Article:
- Crypto currency is so funny
- The punchline sucked, though
- Behind the japes there could be something very substantive
- Loads of new idea-generating data
It started with laughs but ended in tears.
As April drew to a close, rapper comedian Remy dropped his latest YouTube video: an utterly hilarious rap about a straight-laced saver putting everything into “Dog Money”. Dog Money refers to a joke cryptocurrency called dogecoin. But while the coin may have been invented to poke fun, the price action has been serious, with gains of 15,000 per cent in 2021!
There were more big crypto laughs to come. Last weekend, Tesla’s “Technoking”, Elon Musk, who has recently anointed himself with the tongue-in-cheek moniker “The Dogefather”, took to the airwaves on the massively popular US comedy show Saturday Night Live. Dogecoin rallied hard on expectations that Musk would use his appearance to pump the coin #ToTheMoon. However, Musk’s Dogefather skit ended with him admitting that “...it’s a hustle”.
Remy’s commitment to Dog Money, as opposed to comedy, also looks questionable. In his similarly hilarious December 2017 “Bitcoin Billionaire” rap, his protagonist’s coin-mining server fuses and he's left destitute and begging, “I’d settle for a dogecoin I’m so desperate.”
It’s fair to say, for recent dogecoin investors, the punchline fell flat from this atypical showing of investment-related humour. Dog Money fell by about a third versus fiat money when Saturday Night Live aired.
But why is crypto creating such fevered excitement that it has spawned hilarity?
A certain brand of bunker-building libertarianism can probably take credit for initially catapulting crypto onto speculators’ radars in 2017. Indeed, it’s unlikely to be a coincidence that Remy’s videos appear on ReasonTV, the YouTube channel of a libertarian publication. If you think the authorities are out to collapse the value of the currency they issue and rely on (through incompetence or sinister intent), what could be sweeter than an entirely virtual, secure store of value that no one else can (in theory) get at.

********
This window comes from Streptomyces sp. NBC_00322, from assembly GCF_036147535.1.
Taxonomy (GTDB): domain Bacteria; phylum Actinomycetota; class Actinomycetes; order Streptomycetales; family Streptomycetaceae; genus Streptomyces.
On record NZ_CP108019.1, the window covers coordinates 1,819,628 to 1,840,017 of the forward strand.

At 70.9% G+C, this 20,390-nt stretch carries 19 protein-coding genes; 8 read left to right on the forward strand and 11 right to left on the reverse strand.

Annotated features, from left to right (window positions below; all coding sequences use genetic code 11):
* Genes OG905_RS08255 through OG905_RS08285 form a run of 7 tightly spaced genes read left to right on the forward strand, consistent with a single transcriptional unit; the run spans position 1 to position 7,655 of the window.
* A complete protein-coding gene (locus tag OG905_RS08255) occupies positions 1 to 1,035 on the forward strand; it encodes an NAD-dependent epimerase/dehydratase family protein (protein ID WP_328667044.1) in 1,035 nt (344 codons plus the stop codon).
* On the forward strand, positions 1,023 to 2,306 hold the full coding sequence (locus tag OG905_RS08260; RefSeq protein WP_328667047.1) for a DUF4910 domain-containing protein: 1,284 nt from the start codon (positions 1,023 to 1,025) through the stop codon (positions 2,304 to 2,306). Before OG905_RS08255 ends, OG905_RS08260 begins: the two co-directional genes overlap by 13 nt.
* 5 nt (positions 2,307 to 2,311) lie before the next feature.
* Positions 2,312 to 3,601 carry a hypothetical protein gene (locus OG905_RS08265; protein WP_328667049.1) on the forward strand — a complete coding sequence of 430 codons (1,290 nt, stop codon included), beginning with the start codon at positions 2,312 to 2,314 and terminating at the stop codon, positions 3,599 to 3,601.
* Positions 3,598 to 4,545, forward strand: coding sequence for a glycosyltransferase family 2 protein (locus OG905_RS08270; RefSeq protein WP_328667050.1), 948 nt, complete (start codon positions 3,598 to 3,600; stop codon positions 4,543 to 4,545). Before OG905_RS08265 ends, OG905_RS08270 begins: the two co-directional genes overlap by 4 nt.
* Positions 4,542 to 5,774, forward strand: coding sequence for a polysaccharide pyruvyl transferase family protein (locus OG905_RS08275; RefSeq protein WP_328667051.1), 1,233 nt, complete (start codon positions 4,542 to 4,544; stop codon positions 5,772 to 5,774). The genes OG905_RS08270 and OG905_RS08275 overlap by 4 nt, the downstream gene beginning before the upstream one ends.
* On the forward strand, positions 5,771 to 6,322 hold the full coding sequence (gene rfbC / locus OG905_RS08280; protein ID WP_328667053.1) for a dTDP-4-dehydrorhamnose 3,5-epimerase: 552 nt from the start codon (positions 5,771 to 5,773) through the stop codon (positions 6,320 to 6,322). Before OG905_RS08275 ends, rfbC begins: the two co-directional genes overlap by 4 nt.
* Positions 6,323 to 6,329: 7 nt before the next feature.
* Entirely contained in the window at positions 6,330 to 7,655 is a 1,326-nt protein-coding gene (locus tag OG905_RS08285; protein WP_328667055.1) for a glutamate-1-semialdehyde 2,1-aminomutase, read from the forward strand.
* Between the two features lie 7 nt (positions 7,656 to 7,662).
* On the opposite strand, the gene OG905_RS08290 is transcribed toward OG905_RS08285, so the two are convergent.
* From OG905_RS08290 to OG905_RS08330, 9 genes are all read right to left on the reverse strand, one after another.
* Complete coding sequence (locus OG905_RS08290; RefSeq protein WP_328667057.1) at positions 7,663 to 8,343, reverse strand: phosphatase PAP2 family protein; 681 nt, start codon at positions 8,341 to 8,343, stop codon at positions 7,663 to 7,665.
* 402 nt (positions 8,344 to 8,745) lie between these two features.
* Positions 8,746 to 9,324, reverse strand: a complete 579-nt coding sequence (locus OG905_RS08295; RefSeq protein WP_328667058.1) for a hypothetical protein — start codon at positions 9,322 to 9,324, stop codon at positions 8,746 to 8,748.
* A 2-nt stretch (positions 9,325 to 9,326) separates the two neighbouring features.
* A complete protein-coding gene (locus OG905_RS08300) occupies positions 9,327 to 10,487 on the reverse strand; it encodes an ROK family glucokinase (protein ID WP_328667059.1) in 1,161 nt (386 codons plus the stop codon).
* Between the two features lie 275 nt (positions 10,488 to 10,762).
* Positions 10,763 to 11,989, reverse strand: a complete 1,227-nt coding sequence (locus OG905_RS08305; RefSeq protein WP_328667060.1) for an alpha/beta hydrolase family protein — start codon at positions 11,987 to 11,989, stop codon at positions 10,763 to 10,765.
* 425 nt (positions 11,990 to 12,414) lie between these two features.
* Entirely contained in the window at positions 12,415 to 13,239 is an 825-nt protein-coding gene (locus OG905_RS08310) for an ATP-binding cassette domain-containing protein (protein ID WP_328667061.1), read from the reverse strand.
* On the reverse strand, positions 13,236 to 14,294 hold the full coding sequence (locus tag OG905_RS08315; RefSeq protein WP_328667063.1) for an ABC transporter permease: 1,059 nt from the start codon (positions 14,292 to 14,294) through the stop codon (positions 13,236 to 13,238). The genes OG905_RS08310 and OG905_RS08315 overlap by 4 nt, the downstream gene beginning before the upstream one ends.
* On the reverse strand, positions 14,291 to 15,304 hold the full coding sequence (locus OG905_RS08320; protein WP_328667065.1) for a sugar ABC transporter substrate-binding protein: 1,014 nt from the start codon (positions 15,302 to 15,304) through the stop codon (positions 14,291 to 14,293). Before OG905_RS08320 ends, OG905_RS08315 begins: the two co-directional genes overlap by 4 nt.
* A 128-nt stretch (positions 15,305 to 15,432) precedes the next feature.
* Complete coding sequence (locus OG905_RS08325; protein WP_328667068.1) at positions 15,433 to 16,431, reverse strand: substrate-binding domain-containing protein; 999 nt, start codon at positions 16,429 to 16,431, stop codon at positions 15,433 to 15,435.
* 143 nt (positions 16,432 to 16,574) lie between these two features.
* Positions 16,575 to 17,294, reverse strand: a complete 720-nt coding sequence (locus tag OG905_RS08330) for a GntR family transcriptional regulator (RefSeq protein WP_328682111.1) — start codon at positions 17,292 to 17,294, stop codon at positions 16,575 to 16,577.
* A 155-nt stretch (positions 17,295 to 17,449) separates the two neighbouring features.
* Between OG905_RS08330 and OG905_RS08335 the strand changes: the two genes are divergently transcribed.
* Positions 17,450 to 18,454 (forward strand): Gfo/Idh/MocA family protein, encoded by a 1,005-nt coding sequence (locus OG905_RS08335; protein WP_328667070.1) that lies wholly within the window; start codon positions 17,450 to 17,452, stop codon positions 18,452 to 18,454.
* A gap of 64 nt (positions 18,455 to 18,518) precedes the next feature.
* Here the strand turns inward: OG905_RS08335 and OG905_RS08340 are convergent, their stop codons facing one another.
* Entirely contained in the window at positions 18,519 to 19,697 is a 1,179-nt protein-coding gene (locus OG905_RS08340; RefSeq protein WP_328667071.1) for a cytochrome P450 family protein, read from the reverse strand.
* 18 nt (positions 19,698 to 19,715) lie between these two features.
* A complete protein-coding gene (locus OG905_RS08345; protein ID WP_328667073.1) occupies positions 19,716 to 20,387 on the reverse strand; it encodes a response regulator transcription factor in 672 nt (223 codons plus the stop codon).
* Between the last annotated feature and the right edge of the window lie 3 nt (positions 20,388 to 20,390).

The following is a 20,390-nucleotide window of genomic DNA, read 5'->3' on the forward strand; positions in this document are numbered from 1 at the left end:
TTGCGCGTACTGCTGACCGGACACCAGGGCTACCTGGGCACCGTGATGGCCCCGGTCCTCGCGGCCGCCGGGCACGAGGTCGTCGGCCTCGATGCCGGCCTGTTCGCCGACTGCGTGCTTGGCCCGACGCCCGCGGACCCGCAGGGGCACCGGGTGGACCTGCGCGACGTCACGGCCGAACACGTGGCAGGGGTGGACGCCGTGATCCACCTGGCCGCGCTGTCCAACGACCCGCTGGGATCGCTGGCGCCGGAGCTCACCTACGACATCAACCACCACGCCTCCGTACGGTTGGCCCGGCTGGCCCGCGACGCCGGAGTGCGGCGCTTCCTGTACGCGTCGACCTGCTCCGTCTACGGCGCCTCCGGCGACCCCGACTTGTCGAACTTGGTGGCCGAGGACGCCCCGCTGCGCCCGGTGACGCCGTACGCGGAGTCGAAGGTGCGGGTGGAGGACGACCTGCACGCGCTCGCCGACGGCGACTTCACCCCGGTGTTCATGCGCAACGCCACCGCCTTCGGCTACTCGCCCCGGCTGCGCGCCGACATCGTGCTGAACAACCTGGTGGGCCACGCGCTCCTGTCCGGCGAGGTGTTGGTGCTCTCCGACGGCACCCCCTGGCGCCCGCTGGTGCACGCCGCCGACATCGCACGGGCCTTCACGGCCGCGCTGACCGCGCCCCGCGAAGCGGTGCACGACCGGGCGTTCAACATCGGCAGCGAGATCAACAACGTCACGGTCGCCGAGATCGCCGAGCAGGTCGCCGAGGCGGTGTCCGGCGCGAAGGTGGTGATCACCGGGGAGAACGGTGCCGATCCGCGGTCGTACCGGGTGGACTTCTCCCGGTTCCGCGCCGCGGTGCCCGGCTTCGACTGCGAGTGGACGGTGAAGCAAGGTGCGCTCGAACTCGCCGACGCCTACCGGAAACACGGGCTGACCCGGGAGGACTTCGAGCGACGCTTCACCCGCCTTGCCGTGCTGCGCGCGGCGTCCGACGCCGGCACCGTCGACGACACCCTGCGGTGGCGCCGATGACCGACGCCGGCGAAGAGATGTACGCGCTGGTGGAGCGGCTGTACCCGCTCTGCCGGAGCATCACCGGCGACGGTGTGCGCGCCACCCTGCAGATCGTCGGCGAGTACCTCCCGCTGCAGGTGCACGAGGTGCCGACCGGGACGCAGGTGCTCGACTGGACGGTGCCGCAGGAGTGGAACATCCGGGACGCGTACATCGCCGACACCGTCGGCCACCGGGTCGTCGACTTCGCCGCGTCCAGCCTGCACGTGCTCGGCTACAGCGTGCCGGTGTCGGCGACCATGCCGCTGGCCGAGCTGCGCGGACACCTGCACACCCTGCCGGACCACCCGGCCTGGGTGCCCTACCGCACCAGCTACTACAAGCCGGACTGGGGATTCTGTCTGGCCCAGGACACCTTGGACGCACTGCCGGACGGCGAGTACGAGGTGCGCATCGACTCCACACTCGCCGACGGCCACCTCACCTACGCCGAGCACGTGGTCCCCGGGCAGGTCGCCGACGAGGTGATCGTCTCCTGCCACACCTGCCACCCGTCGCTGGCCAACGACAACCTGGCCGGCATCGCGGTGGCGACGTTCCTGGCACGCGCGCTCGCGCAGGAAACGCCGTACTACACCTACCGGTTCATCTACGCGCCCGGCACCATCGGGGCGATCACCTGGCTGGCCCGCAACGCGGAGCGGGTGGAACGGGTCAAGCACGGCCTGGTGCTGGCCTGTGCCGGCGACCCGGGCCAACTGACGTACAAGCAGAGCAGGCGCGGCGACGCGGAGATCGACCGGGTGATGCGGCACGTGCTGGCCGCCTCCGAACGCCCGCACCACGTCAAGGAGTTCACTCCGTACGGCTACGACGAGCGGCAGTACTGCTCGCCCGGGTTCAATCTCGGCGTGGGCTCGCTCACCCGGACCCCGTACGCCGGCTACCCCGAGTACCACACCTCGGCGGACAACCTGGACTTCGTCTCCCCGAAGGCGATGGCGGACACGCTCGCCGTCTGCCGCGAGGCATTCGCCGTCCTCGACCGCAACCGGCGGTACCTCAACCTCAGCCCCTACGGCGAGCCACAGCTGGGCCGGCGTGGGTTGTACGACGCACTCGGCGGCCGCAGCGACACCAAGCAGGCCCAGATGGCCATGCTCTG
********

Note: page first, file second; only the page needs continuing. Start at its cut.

It seems likely this investment case was what took cryptocurrency beyond the attention of cybergeeks and traders of illicit goods. From there rampant speculation seems to have literally seen things descend into farce.
However, there is a very substantive reason for excitement about crypto, which is becoming easy to lose sight of. It is proof of principle for block-chain technology. A super-volatile currency with no legal standing may not be everyone’s idea of a knock-out use case. However, it demonstrates that block chain's decentralised ledger system works.
Decentralised ledgers have the potential to unlock huge amounts of hidden economic value. For example, filecoin hopes to allow computer owners to share unused storage and thereby massively expand cloud-storage capacity. Similar ideas exist around exploiting excess energy produced by small scale solar panel installations. Closer to home for this column, publishers could be disintermediated with rewards to writers flowing directly from a decentralised ledger.
If the theory can become reality, block chain could disrupt many industries and unlock huge amounts of value. It’s the value it unlocks that appears the most likely support for the pricing of the means of exchange. However, no one seems near to releasing this potential yet.
In the meantime we have crypto currencies like dogecoin. There are grounds to think much of what crypto is valuing is the joy of speculation along with a bit of libertarian paranoia. As those who have followed financial markets for a while know, speculative joy is often fleeting. What’s more, the punchline normally falls very flat, just as happened this week for Dog Money “newbs”.